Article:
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First coronavirus death outside China reported in Philippines

Philippines President Rodrigo Duterte banned travel from the island nation to China.
Image: China's Wuhan Coronavirus Spreads To The Philippines
Filipinos outside a medical supply shop in Manila that was raided by police for allegedly hoarding and overpricing the masks. Getty Images

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By Dennis Romero and Eric Baculinao

The first death outside China connected to the novel coronavirus respiratory illness was announced Saturday by the World Health Organization.

The president of the Philippines, Rodrigo Duterte, responded by banning travel from the island nation to China.

The deceased was described as a 44-year-old resident of Wuhan, China, the epicenter of coronavirus outbreak, who had traveled to the Philippines, WHO Philippines officials said in a news conference.

A second person in the Philippines was confirmed to have the virus but has so far survived, they said.

The 44-year-old, who experienced fever, coughing and a sore throat before he was hospitalized, died Saturday according to WHO.

Philippines health secretary Francisco Duque III said the man also suffered from streptococcus pneumoniae and influenza.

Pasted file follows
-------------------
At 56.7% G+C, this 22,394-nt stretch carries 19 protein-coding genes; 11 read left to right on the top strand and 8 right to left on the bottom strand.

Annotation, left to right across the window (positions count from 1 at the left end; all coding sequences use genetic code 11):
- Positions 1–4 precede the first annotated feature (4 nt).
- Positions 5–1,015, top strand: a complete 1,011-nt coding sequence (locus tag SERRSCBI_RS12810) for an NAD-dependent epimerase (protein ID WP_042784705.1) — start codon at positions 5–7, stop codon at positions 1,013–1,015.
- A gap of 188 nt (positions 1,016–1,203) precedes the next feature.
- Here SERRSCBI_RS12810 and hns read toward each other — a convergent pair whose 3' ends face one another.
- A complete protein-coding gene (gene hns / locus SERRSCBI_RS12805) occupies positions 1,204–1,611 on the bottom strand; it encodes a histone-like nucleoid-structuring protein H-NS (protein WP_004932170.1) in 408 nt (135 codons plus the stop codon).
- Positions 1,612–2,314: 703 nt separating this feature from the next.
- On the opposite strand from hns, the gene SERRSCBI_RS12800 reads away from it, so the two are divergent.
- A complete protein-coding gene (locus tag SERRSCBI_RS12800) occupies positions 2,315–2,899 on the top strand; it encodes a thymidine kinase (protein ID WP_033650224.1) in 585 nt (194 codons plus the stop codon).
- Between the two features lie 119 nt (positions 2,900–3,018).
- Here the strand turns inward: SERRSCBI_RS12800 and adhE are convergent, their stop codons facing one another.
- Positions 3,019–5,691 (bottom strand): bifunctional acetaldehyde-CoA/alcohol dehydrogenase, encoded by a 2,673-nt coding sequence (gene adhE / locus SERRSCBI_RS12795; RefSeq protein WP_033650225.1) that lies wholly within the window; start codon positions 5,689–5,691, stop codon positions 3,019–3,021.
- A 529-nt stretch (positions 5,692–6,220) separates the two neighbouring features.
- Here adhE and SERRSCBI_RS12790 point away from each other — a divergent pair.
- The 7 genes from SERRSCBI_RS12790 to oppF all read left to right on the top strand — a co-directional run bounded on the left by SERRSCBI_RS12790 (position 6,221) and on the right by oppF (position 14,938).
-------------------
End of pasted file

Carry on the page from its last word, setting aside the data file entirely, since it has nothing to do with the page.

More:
There are eight confirmed coronavirus patients in the United States. In China the number of confirmed cases grew Saturday to 14,380, with 304 deaths.

A White House policy that starts Sunday will prohibit all foreign nationals, other than immediate family of U.S. citizens and permanent residents, who have traveled to China within the last 14 days from entering the country.

The U.S. State Department has also issued a "do not travel" advisory for China.

Duterte on Saturday issued a similar directive, banning direct entries from China and anyone who has been to China within 14 days, with the exception of citizens and Philippines visa holders.

The directive also states that those who have been in China who are admitted will be subject to a 14-day quarantine once they arrive.

Coronavirus symptoms include fever, coughing and shortness of breath. The U.S. Centers for Disease Control advised people to wash their hands frequently, use hand sanitizer and avoid people who appear to be sick.

Colin Sheeley and Will Clark contributed.